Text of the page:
Industry & Advocacy News
March 13, 2018
By Keith Kupferschmid
We are pleased to present a guest blog post from Keith Kupferschmid, the CEO of the Copyright Alliance. The Guild is a proud member of the Copyright Alliance, which represents the interests of thousands of individuals and organizations across the spectrum of copyright disciplines. We often conduct joint lobbying efforts, which allows us to address copyright issues as a united front with other groups also represented by the Alliance.
Over the years, groups and individuals who support weakening copyright law have lobbied Congress and the various Administrations for changes in the law that would reduce authors’ and other creators’ rights. So maybe it should come as no surprise to those of us who support the value of copyright and authors’ rights that they have now taken this fight to an entirely new venue.
The latest battleground for these copyright debates is the venerable and independent American Law Institute (ALI), which was founded in 1923 for the purposes of “producing scholarly work to clarify, modernize, and improve the law.” The ALI develops and publishes secondary sources, such as Restatements of the Law, which are used and relied on by many throughout the legal field, including judges.
Toward the beginning of the decade, several individuals who have openly voiced their dissatisfaction with the current state of copyright law, and who have advocated for various ways to narrow the scope of copyright protection, proposed that the ALI take on a copyright restatement project as a way of affecting the substantive changes in the law that they were unable to achieve through legislative reform. The ALI commenced the Copyright Restatement Project in September 2013 in response to a letter from one of these individuals, perhaps unware of the controversial nature of today’s copyright landscape.
A lead Reporter for the Restatement of Copyright Project was chosen. (A lead Reporter is the one responsible for drafting the restatement.) Unsurprisingly, this Reporter has argued for a restrictive view of copyright in just about every single court case he has participated in—or is currently participating in. He has also actively lobbied Congress, the Copyright Office, and federal agencies to take a narrow view of copyright. The other Reporters on the panel share the lead Reporter’s overly narrow view of copyright. They are all of the shared misbelief that strong copyright protection is an obstacle to the public’s ability to access and use creative works. This makes for a very unbalanced and one-sided restatement.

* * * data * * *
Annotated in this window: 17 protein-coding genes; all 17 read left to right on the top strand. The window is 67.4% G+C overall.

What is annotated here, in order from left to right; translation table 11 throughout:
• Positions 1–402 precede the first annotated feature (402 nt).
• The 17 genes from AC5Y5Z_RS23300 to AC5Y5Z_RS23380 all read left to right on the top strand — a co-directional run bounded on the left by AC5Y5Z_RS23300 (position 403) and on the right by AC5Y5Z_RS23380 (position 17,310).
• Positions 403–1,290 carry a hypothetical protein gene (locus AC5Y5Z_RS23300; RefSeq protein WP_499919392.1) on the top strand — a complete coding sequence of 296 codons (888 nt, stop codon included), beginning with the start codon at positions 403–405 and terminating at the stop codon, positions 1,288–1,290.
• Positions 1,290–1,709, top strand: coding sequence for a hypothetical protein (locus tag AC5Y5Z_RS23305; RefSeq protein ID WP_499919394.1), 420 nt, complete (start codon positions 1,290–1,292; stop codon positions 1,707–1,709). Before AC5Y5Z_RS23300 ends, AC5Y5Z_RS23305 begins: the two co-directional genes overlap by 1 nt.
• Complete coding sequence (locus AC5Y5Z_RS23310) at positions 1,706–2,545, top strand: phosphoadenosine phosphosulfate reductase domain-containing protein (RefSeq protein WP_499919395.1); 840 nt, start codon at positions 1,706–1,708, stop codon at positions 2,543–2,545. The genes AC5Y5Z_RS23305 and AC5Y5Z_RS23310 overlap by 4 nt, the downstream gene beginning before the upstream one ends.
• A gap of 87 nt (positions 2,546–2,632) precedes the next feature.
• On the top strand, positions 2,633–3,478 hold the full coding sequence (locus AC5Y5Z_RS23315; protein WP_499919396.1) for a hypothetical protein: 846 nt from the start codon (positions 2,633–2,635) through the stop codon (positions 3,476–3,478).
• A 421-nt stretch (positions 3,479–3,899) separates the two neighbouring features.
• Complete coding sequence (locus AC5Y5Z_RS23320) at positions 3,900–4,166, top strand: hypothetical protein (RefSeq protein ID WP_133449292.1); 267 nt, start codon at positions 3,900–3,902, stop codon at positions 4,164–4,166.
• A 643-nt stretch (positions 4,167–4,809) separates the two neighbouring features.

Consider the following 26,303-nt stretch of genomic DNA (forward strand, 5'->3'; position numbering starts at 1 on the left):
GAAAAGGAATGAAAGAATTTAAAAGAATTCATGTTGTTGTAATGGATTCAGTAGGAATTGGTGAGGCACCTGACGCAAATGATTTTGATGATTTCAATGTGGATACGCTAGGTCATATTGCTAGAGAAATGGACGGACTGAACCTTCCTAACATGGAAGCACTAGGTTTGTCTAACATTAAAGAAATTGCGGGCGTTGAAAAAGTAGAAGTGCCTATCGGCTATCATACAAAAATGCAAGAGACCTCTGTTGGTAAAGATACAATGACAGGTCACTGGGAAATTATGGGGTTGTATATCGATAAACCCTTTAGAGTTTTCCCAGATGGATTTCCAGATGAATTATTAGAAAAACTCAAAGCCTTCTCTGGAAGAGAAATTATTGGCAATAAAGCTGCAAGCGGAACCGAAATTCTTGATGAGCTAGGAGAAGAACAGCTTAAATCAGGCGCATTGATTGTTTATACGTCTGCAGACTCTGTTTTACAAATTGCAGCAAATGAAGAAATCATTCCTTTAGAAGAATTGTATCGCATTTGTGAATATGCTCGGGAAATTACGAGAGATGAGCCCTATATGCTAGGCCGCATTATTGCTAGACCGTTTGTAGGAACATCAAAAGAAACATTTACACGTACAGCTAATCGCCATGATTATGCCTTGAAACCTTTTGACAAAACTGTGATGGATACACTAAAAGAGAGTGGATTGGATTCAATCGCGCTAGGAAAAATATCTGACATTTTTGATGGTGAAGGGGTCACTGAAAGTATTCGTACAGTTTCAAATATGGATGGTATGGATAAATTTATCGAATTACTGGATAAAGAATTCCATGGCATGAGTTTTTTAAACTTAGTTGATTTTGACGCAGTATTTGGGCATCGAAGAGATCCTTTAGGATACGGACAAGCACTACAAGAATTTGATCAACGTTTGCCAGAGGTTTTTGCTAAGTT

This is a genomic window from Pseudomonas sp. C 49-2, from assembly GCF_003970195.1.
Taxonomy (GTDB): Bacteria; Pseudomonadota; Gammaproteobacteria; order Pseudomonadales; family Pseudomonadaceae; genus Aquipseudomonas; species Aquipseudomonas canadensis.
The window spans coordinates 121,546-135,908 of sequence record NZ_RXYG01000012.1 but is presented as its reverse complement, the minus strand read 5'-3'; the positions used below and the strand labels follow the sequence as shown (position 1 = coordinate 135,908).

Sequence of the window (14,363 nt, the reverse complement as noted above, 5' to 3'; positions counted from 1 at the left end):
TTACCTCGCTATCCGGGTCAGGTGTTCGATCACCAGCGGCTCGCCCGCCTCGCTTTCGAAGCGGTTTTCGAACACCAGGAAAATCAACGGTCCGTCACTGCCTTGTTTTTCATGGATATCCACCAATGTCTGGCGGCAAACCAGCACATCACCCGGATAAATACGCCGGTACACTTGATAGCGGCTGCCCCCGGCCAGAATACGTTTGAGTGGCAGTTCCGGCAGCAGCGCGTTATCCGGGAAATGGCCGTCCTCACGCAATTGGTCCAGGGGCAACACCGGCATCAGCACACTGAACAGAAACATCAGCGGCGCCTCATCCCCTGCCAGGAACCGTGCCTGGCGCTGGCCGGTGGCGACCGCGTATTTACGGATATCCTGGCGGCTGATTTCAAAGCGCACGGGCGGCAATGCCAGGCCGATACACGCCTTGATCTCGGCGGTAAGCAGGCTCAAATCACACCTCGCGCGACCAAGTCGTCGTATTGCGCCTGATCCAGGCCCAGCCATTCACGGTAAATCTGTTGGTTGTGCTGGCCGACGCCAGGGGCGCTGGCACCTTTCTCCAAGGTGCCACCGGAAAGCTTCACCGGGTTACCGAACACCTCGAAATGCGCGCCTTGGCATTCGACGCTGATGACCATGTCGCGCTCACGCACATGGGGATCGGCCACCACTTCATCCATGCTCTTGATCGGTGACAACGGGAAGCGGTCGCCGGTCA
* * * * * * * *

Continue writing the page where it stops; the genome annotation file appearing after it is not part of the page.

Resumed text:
Prior to start of this project, several groups—including the Authors Guild—outlined their fundamental and substantial concerns with ALI purporting to restate the law of copyright. Since the beginning of this project, many of us have questioned both the utility of this project and the Reporters chosen. Despite our significant concerns, we and others in the broader copyright community have participated in the drafting process as advisers and liaisons to provide input and to ensure the ALI Copyright Restatement project reflects the law as accurately and consistently as possible. However, ultimately, we remain mindful that it doesn’t matter how representative the advisory group is if the Project Reporters are not balanced in their views and do not listen to us.
From the outset, we have all been concerned that this project would be used as a vehicle not to restate the law of copyright, but, rather, to rewrite it to benefit a particular view of copyright. Unfortunately, this now seems to be the case.
Not only are our concerns coming to fruition, but as more individuals and groups become aware of this project those concerns are spreading. Over the past eight weeks there have been close to thirty blogs and articles, a few of which can be found here:
Most recently, the Acting Register of Copyrights, Karyn A. Temple, sent a letter to ALI President David F. Levi, which made clear the U.S. Copyright Office’s concerns regarding the project, by stating that it would “create a pseudo-version of the Copyright Act that does not mirror the law precisely as Congress enacted it and one that will quickly become outdated…” When the primary agency responsible for administering the law you’re trying to restate raises concerns with what you’re doing, you ought to stand up and notice. And the ALI did.
In January, the ALI decided to reconsider their approach. They are presently meeting to decide whether to revise the format of the restatement in an effort to address some of the concerns raised. Unfortunately, merely changing the format won’t solve the larger problem, which is that the ALI is being used as a political tool to achieve the goal of weakening copyright law.
While the ALI contemplates what should be done, the project continues to garner significant media and blog criticism. The Copyright Alliance, joined by our members, including the Authors Guild and the Association of American Publishers, continue to recommend that this project be terminated or at least dramatically altered (beyond a mere format change).
Keith Kupferschmid is the CEO of the Copyright Alliance. For more blogs by Keith and the Alliance, click here.